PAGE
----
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Constant lighting may disrupt development of preemies' biological clocks

its with constant lighting. Other studies have found that infants placed in units that maintain a day/night cycle gain weight faster than those in units with constant light.

The research is a follow-up from a study that the McMahon group published last year which found that long periods of constant light disrupt the synchronization of the biological clock in adult mice. In all mammals, including mice and humans, the master biological clock is located in an area of the brain called the suprachiasmatic nuclei (SCN). It influences the activity of a surprising number of organs, including the brain, heart, liver and lungs and regulates the daily activity cycles known as circadian rhythms.

The SCN is filled with special neurons that are wired in such a way that their activity varies on a regular cycle of roughly 24 hours. In a normal brain, the activity of these clock neurons is synchronized to a single cycle which is set by the 24-hour day/night cycle.

McMahon's previous study found that the SCN neurons in adult mice begin drifting out of phase after a mouse is exposed to constant light for about five months and that this is accompanied by a breakdown in their ability to maintain their normal nocturnal cycle.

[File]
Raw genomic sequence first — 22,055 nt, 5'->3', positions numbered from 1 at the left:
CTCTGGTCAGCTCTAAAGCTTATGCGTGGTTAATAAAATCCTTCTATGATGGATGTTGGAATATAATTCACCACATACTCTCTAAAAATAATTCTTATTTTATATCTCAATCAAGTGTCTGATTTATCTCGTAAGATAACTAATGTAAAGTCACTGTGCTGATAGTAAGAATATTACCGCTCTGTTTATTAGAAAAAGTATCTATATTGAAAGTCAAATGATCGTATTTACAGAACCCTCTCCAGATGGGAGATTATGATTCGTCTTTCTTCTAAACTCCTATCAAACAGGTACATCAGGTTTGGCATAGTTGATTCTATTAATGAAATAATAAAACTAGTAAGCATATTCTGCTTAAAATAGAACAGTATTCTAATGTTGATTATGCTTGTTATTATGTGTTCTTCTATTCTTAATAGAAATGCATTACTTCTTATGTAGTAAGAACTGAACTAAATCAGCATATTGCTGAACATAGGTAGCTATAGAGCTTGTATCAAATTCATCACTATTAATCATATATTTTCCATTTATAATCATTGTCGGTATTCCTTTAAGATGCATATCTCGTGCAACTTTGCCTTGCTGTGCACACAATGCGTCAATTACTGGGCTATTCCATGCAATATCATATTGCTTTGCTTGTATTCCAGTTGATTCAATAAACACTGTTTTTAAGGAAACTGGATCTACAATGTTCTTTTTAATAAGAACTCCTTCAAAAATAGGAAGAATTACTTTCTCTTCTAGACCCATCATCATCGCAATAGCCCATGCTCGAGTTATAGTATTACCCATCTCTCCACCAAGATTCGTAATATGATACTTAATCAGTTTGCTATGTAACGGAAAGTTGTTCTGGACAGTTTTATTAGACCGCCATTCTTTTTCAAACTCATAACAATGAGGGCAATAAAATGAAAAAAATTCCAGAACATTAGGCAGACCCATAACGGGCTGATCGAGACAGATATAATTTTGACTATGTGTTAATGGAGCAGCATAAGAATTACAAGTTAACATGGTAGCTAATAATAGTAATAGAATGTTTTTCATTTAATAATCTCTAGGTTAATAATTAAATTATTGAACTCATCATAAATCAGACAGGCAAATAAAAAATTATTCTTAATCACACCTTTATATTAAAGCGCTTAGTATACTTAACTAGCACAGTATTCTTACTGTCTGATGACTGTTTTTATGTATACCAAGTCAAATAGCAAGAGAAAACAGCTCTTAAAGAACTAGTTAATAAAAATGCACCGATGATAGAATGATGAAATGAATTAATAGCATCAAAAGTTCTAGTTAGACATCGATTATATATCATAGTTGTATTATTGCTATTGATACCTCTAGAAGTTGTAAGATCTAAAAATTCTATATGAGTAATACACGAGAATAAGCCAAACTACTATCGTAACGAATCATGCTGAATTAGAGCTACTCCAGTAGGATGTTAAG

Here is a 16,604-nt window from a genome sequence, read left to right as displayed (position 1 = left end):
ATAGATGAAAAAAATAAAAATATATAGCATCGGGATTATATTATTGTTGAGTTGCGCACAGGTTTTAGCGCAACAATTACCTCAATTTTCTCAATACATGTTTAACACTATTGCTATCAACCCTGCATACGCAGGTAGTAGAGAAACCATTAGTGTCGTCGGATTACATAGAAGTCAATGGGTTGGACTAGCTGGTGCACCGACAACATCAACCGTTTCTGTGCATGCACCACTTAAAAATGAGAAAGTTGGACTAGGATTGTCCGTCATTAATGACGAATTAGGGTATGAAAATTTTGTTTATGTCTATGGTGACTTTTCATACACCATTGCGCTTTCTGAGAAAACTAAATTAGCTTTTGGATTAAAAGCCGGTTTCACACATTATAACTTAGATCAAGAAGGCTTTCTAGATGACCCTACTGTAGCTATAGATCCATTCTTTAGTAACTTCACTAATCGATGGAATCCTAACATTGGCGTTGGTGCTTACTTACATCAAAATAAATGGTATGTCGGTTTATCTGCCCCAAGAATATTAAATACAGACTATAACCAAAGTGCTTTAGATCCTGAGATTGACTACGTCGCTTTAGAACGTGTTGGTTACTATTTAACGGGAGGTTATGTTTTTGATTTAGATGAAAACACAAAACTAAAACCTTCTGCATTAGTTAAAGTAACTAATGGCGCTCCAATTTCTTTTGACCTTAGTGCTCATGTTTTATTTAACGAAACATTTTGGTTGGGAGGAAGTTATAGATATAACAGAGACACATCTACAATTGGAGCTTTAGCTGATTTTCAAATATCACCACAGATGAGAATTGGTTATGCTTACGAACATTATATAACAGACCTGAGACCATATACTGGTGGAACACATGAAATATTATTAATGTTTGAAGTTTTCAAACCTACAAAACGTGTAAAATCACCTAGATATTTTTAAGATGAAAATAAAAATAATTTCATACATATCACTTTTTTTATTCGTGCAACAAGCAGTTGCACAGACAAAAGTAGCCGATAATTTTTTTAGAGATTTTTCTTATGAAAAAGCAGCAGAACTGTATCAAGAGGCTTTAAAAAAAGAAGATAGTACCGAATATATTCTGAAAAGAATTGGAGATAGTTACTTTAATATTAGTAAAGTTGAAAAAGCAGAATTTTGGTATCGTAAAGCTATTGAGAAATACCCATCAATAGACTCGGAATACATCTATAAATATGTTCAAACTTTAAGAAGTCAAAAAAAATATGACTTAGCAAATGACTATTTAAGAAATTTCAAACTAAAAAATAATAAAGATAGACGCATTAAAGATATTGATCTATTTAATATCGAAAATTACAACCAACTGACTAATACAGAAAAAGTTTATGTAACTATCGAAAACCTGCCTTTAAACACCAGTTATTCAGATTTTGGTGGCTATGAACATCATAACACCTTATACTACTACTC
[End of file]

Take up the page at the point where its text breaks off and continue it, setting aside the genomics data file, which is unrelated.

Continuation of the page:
"After we got this result, my post-doctoral fellow, Hidenobu Ohta, who is now a pediatrician at Tohoku University Hospital in Japan, wanted to study the impact of constant light on newborn mice because he was interested in finding out whether the use of constant light in NICUs may be having a similar effect," McMahon said.

Newborn mice provide a good model for premature human infants because baby mice are born at an earlier stage of development than humans, a stage closely equivalent to that of premature babies.

"We found that the newborn mice were even more vulnerable to the effects of constant light than the adults," McMahon said.

The researchers took two groups of newborn mice. One group wa
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Contact: David F. Salisbury
david.salisbury@vanderbilt.edu
615-343-6803
Vanderbilt University
21-Aug-2006


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